A Farewell to Ms. Matthews, a Teacher and Mentor for Many

Photo courtesy of Ms.Judy Donald

Ms. Matthews has been considered to be a mother for many of her students during her 27 years at Choate.

After nearly 55 years of teaching, the revered and respected Ms. Connie Matthews will close her last English 100 book, write her last teacher report, and leave the classroom for good.

She began her Choate career as an English teacher and as the Director of Multicultural Affairs. Headmaster Charles Dey appointed Ms. Matthews and tasked her with using a document drafted by NAIS (National Association of Independent Schools) to gauge multiculturalism at Choate. Ms. Matthews was charged with “recruiting more faculty and students of color and providing a global education.” She analyzed a variety of classes and teaching methods. She said, “the fifth form American Lit class did not have one piece of writing in it by a person of color. The only women was Emily Dickenson. It was essentially an old white male English class.”

Ms. Matthews encountered hostile faculty members. She recalls, “There were a lot of faculty members who didn’t appreciate what I was trying to do. There was definitely push back.” She recalls a year when 26 new teachers were hired, none of whom were of color despite her efforts. Consequently, she decided to resign in 1997. However, former headmaster Edward Shanahan asked her to stay to provide a support system for the newly formed Icahn Scholars program.

A former Icahn Scholar and current English teacher Tyren Bynum ’07 remarked, “Throughout my time as a student and faculty member, she has played the role of a mother and mentor. Her experience, confidence, charm, and critical lens have proved helpful in helping me navigate the school. Choate will surely miss her wisdom and nurturing spirit.”

Former student of Ms. Matthews and Icahn Scholar Shamari Harrington said, “Her strength and wisdom has left an impression on me that I will never forget.”

A budding academic since her youth, Ms. Matthews attended Oberlin College at the age of 15. Out of 2000 students, Ms. Matthews was one of 9 students of color at Oberlin College. Ms. Matthews recalled, “I grew up during segregation. I didn’t even know a white person until I went to college. I lived on the Howard University campus my whole life.” She continued, “I was only fifteen years old when I went to college and experienced discrimination — talk about a culture shock.” She distinctly remembers her roommate transferring to a different dorm upon discovering that Ms. Matthews was colored. “I tried to flunk out. In my family, you don’t quit. But I figured if I failed, then it was ok. So I deliberately tried to fail freshman year.”

However, The Dean of Women helped her through school and became her mother away from home, a role Ms. Matthews has played for so many here at Choate. Her experience at Oberlin was the inspiration behind a Choate Talk that she has given twice in the last eight years, entitled, “How I Stopped Hating White People.” The speech details her experience growing up and being exposed to white culture at an early age and how she has progressed throughout her life.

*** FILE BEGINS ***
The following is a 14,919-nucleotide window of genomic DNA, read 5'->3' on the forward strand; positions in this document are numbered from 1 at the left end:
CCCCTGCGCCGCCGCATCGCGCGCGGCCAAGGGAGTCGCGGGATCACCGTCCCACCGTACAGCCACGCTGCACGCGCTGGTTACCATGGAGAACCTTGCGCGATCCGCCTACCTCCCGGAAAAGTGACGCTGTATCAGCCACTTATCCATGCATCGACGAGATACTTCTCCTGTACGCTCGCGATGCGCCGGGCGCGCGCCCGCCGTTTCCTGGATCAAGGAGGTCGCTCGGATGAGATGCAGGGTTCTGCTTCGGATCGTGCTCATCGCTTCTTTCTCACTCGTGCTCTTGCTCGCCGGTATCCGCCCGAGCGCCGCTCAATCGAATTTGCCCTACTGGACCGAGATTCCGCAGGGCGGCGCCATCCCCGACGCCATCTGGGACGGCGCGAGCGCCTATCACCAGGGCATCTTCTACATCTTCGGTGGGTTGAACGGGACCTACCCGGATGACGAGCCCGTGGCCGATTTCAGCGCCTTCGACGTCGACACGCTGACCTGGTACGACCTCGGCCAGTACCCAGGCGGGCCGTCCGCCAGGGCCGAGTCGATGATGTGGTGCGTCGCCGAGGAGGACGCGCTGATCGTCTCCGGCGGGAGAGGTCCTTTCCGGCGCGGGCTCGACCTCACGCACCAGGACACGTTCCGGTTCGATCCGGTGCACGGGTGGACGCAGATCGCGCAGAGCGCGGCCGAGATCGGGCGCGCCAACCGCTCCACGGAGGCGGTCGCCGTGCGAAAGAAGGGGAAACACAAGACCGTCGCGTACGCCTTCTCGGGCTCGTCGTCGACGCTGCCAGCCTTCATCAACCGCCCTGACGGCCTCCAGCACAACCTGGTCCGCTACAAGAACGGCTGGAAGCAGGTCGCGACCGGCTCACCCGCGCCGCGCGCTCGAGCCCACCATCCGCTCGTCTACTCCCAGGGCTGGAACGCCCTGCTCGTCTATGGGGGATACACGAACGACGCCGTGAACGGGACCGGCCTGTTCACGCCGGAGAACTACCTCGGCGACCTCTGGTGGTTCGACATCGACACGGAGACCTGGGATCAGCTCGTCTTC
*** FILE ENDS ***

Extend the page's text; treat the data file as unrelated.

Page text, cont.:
She has dedicated herself to the Literacy Project, an educational organization that seeks to teach illiterate adults vital reading skills. As many as 13,000 adults are illiterate in New Haven County alone and the problem is widespread throughout the country. She will be assigned one individual to educate for an entire year. Ms. Matthews will be living in Wallingford after she retires.”

According to Ms. Matthews, “I’m a fourth generation teacher. My great-great grandmother, a half-white freed slave, was a teacher. She and her white commonwealth husband, a former slave owner, started a school for freed slave children.” In continuing with tradition, her grandmother was a teacher, and her mother served as a professor at Howard University.  A veteran of education, Ms. Matthews began her teaching career in Amherst, Massachusetts as an English teacher and later the principal of Amherst High School, which she described as “terrible”. At the urging of her mother, Ms. Matthews sought work at Choate after years in the public school system. She was initially hesitant of leaving the comfort of Massachusetts. She recalled, “My mom saw a job ad for Choate. I Initially thought Choate was a rich white person school up in Connecticut. We came to Choate on a leave of absence. My plan was to obey my mother for one year and then go back to Amherst.”

There is a consensus amongst those who have interacted with her that she will be greatly missed. Former English student of Ms. Matthews Lauren Lamb ’17 commented, “She was a warm woman and kind teacher who knew how to make learning interesting for a group of 14 year olds new to Choate.”

Former student Hadalee Goodman ’17 said, “I have never met someone so caring, intelligent, kind, and generous. She made a scared little freshman feel welcome and at home on this huge, crazy campus. I remember that she really stressed the importance of hugs to health, both emotional and physical. She really did change my life, and she has been a role model to me ever since I met her. Not only did she support me with her warmth, but she also enabled me to realize that I love writing. She gave me confidence and helped me find the passion I didn’t realize I had.”

Edward Rakphongphairoj ’17, a previous student of Ms. Matthews, observed, “She’s not afraid to give feedbacks that makes you go against your point of view. She is, hands down, the best English teacher I’ve ever had in my life.”

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